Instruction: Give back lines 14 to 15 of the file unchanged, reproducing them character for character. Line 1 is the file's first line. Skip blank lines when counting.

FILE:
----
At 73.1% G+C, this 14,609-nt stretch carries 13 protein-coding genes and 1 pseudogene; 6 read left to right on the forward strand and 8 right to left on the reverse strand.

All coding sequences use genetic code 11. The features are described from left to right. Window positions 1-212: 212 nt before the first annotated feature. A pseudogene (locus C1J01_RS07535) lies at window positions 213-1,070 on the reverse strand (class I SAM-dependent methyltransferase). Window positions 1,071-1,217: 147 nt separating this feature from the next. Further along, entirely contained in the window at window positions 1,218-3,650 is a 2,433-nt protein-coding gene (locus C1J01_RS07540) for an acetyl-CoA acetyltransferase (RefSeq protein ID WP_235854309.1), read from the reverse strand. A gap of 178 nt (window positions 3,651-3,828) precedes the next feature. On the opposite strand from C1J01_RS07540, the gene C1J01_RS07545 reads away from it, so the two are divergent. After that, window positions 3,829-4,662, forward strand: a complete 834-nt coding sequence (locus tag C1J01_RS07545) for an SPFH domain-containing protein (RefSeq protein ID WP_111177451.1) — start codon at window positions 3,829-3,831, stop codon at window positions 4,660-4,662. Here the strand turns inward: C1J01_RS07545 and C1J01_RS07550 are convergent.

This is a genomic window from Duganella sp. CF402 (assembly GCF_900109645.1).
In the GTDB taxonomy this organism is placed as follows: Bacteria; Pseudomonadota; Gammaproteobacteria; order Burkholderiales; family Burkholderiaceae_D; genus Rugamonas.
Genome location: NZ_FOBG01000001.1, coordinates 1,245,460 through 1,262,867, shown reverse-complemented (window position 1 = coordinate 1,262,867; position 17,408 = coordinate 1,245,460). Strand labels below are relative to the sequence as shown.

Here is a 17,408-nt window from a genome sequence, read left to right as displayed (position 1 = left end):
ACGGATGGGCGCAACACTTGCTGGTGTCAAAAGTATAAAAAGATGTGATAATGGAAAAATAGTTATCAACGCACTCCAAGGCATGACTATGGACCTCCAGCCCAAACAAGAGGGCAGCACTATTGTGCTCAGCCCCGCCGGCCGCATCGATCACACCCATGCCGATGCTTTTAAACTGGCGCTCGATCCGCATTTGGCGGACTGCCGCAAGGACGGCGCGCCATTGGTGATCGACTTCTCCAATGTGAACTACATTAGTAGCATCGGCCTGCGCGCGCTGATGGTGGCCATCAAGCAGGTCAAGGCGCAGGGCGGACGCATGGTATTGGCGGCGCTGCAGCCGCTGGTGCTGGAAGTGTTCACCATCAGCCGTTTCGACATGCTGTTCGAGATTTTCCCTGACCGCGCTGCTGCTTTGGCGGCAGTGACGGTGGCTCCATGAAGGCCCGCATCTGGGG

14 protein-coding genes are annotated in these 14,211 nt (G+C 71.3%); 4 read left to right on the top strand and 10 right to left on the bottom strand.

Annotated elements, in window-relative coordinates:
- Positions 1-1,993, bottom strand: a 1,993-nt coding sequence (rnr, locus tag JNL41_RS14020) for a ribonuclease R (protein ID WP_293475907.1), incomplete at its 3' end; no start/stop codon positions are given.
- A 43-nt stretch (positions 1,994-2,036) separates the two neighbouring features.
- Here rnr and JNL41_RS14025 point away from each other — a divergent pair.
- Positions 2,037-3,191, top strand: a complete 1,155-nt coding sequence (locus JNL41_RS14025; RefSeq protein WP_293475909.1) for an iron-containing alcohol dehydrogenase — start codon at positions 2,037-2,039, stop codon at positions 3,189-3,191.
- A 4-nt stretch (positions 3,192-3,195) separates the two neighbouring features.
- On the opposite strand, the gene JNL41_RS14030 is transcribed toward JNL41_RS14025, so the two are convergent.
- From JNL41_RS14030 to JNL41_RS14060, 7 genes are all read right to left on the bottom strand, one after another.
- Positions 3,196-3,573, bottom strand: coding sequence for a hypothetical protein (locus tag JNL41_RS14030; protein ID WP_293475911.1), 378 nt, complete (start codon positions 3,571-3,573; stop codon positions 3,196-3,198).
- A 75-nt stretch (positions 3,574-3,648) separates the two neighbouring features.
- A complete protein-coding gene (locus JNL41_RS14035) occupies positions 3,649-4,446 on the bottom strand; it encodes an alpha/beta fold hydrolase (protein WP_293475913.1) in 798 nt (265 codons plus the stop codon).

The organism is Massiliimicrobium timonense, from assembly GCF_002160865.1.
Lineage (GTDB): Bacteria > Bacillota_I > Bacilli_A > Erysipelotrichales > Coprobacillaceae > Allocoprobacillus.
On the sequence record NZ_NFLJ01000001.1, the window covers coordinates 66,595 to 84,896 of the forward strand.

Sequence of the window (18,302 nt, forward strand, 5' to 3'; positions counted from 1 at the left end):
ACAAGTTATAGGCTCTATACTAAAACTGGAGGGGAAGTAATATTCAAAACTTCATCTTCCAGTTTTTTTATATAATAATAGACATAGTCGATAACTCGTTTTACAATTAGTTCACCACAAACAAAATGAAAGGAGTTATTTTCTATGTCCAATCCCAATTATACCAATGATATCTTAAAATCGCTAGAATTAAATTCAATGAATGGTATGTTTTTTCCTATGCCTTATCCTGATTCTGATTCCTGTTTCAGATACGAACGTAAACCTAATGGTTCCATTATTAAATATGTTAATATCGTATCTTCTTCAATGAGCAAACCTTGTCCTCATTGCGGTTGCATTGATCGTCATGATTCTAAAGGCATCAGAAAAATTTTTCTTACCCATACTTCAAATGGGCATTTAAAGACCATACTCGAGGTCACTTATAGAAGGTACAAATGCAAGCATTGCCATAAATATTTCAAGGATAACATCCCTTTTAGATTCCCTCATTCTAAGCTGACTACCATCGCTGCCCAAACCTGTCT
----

- A 4-nt stretch (positions 3,192-3,195) separates the two neighbouring features.
- On the opposite strand, the gene JNL41_RS14030 is transcribed toward JNL41_RS14025, so the two are convergent.